System Center is a success and congratulations are in order for the community

You’ve probably seen the news in the last couple days, about how well Microsoft’s System Center brand is performing.  If you’ve not heard the news, read through Mary Jo Foley’s comments on it here:

What doesn’t get mentioned is the history of the System Center brand and how this community helped nurture, support, and evangelize a series of small-time Microsoft management products since the very beginning.  Without all of you, there would not be a “System Center” brand and the products that make up the System Center group would either a) not exist, or b) have taken completely different directions. 

Through your comments, complaints, and perseverance over the years, you have enabled Microsoft to take the next steps to providing full-featured management products.  Are the products perfect now?  No.  There’s still a lot of work to do, and let’s hope that the deep history is not forgotten.

There was a time when “SMS” was considered the red-headed stepchild at Microsoft – garnering very little support and very little funding and resources.  There was a time when “MOM” was considered just another acquired product that may or may not make it due to poor sales.  But, these two products have now blossomed into an actual direction for Microsoft that is predicted to provide them a huge amount of revenue for the future.  How long ago was it that we were all taken aback that neither Bill Gates nor Steve Ballmer would ever mention “SMS” or “MOM” in speeches or keynotes?  What a short time ago it was that Bill Gates was supposed to speak at MMS and it was determined that we were less important than something else that was going on at the time.

Remember when 80 or so people gathered for the very first SMS conference?  Now, remember how we filled the Venetian in 2009 despite a horrible economy.  Remember the early years of, formerly the SMS section on  Now, think about the 50,000 plus people that visit daily for information and community support for all System Center products.

There are a lot of “new dogs” at Microsoft who have entered over the years, and who don’t realize the history of their System Center product lines.  You may not get a direct pat on the back from the Microsoft folks, thanking you for your dedication, but that doesn’t mean that the “old dogs” in the product groups don’t remember you.  I’m sure if they could, they’d heap tons of accolades your way.

But, I remember.  And, I don’t forget.  System Center goes beyond just products.  System Center has brought together the finest community around.  System Center has produced tons of memories through the years and brought people together in ways unimaginable.  The System Center community sticks together.  And, I’m sure, as time goes by, as long as Microsoft doesn’t forget – the System Center products will be just as successful as this community.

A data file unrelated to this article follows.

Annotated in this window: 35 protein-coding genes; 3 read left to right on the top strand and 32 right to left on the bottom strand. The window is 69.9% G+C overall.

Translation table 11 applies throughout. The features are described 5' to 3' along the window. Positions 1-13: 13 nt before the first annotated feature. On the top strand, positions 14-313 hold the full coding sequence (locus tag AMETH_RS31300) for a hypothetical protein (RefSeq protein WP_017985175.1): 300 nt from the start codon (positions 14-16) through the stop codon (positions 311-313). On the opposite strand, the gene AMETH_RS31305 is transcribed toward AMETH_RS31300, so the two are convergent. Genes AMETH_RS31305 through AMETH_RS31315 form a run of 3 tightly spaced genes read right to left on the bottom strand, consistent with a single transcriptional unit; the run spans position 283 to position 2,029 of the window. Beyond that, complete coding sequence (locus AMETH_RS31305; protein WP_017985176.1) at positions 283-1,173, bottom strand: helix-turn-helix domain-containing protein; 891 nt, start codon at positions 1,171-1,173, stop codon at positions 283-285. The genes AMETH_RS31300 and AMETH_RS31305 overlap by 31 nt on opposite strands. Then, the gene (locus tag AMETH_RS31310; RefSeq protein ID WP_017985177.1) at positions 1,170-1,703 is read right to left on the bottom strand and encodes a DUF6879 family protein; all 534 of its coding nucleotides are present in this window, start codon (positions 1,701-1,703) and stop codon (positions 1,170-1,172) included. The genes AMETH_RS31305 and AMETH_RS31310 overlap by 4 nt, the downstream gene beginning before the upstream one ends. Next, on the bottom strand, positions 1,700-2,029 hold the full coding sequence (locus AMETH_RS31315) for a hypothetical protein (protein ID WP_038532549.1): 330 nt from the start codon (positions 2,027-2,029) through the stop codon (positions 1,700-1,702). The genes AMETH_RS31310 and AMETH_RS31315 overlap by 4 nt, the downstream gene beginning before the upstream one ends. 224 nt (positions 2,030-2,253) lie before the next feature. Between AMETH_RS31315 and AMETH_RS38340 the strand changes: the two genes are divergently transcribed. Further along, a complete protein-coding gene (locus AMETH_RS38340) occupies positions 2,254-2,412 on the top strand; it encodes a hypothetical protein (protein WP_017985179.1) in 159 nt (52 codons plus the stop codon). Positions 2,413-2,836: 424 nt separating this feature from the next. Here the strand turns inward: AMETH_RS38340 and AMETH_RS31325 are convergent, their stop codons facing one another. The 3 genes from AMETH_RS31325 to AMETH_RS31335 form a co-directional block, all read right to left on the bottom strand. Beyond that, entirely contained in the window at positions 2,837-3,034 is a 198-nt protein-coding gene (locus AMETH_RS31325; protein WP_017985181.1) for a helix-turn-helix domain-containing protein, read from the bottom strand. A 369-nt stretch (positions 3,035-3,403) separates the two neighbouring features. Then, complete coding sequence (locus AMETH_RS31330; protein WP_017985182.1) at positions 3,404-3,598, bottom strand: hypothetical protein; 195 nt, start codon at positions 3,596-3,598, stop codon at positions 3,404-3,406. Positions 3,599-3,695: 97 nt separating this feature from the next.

So, congratulations!  And, thanks for being the best System Center community in the world.

MOM may have had poor adoption but maybe OpsMgr 2007 is getting more traction?

If you’ve watched the activity at web sites that provide articles and support based solely on OpsMgr 2007, you find that there’s very little going on there – at least not as much as those sites who offer coverage on ALL System Center products.  Its been that way since Microsoft acquired the product from NetIQ and and rebranded it first as MOM, and now as OpsMgr.

Watching activity these days, its pretty much the same. One has to wonder, based on community activity and response, if OpsMgr may be a failing product.  From a personal standpoint, I have to base my thoughts on community interaction instead of knowing Microsoft’s sales numbers.  But, that generally falls in line.  And, I’m not basing my thoughts strictly on, but I constantly watch all of the different communities in the System Center space.

Gartner has recently produced a report that talks to the steady improvements of OpsMgr features over MOM and how it might gain better traction in the market.

You can read it online here:

Microsoft Systems Center Operations Manager 2007: Still Making Progress in the Market?